TestReceiver More Options

These additional input fields are documented in the expandable Instruction/Info section at the top of the TestReceiver screen. See the expandable section titled More Options.

Check The Latest EMail Security Enhancements

Check SMTP MTA Strict Transport Security (MTA-STS) and SMTP TLS Reporting. Check DNS-Based Authentication of Named Entities (DANE) Transport Layer Security (TLS) Protocol: TLSA.


Everything available with IPv4 addresses is available with IPv6.

Individual MX Hosts

Test individual servers. It can target a specific MX server but feed it the regular domain address, for example testing mx3.mydomain.com with an email addressed to myname@mydomain.com. This can uncover problems masked by the fall-back and redundancy built into many email systems.

Limit MX Hosts

Limit the number of mail exchanger (MX) hosts by preference or by number. Some large email systems list tens of email exchange hosts. You can limit to the first X or % (number or percent) of MX entries in preference order, or the first X or % hosts (in preference and then alphabetical order).

Turn off DNS (Domain Name System) Cache

Turn off DNS caching so all lookups (MX, A/AAAA, MTA-STS, DANE, etc.) are made in real time to the SOA for the domain. Tell CheckTLS to use a different SOA, not the "real" one. Unique to CheckTLS, these let you try email DNS changes immediately without breaking your production servers or waiting for DNS changes to propagate through the Internet.

Protocols, Ciphers, Authorities, Name Matching, Client Certificates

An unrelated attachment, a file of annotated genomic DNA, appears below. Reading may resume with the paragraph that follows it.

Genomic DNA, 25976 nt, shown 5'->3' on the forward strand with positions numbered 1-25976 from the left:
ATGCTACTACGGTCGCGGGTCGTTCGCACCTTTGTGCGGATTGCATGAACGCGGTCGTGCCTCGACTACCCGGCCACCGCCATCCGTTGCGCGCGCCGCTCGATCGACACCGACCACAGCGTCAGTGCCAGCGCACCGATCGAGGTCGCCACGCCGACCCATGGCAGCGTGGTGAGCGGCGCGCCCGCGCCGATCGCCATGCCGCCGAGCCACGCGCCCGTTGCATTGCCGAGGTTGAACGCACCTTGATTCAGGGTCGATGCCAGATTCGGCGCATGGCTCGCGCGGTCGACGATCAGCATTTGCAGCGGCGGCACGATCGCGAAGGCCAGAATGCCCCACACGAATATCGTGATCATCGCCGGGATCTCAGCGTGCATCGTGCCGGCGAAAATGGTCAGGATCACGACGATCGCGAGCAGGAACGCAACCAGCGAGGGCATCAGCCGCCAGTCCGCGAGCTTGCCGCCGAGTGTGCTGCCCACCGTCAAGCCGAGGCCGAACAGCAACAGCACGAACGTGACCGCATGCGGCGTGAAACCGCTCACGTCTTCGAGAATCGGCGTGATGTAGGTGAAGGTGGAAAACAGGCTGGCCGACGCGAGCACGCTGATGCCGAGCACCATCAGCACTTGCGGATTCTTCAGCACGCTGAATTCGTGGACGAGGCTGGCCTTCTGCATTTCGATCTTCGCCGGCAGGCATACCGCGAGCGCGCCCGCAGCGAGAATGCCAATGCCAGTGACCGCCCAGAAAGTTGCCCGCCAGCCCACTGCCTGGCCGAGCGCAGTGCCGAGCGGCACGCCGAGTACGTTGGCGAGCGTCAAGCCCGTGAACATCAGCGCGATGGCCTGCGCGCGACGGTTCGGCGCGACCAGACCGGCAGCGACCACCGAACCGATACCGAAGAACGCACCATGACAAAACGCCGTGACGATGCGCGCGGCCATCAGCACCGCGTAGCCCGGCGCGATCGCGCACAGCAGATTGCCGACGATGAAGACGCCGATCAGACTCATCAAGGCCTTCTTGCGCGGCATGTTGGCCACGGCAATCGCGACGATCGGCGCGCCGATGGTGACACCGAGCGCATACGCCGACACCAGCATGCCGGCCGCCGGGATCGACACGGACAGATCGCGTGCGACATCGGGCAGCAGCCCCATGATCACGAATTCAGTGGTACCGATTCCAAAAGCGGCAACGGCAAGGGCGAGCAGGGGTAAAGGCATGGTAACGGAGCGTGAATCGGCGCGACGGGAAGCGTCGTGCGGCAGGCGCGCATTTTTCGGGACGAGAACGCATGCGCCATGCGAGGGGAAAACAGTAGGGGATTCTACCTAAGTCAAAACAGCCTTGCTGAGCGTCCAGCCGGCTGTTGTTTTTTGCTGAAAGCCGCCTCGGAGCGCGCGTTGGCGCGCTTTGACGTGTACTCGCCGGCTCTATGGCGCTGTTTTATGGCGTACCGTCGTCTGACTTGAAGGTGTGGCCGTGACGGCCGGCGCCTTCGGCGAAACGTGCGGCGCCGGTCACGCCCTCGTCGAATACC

Choose which SSL protocols and ciphers are allowed, and what Certificate Authorities are acceptable, and how to match hostnames. Send client certificates to servers that request or require one. These options allow very detailed testing of email receivers.

Revoked Certificates

Check for revoked certificates (security problems) with Certificate Revocation List (CRL) and Online Certificate Status Protocol (OCSP).

Direct TLS

Test services that do not need a STARTTLS. TestReceiver will connect and immediately negotiate an SSL session. For example, "Direct TLS" and a short "SMTP Timeput" can be used to test a web server. Put the server address in MX Host, 443 in MX Port, check Direct TLS, and put 3 in the SMTP Timeout.

Compel TLS

Try forcing an email server that does not offer TLS to use it anyway.

Custom/Private Systems

TestReceiver can test non-standard email systems, or specific portions of an email system, or private email systems. Testing custom/private email systems requires them to be reachable from the Internet, but it can use non-standard SMTP ports (i.e. other than port 25) and/or it can authenticate into private systems.

Automating TestReceiver

See About Batch, and especially the section on Batch Receiver Test for a better way to automate Receiver testing.

Other Uses

With higher Output Format (see below), TestReceiver provides visibility into any SMTP session. It was designed to test if email can be received securely, but because it continues testing even if TLS fails, it can also show the inner workings of non-TLS email servers.

When using TestReceiver "off-label", for example to verify email addresses or open up the inner workings of SMTP email conversations, the Confidence Factor should be ignored. Use the detailed Output Format (see below) to determine the success of your test.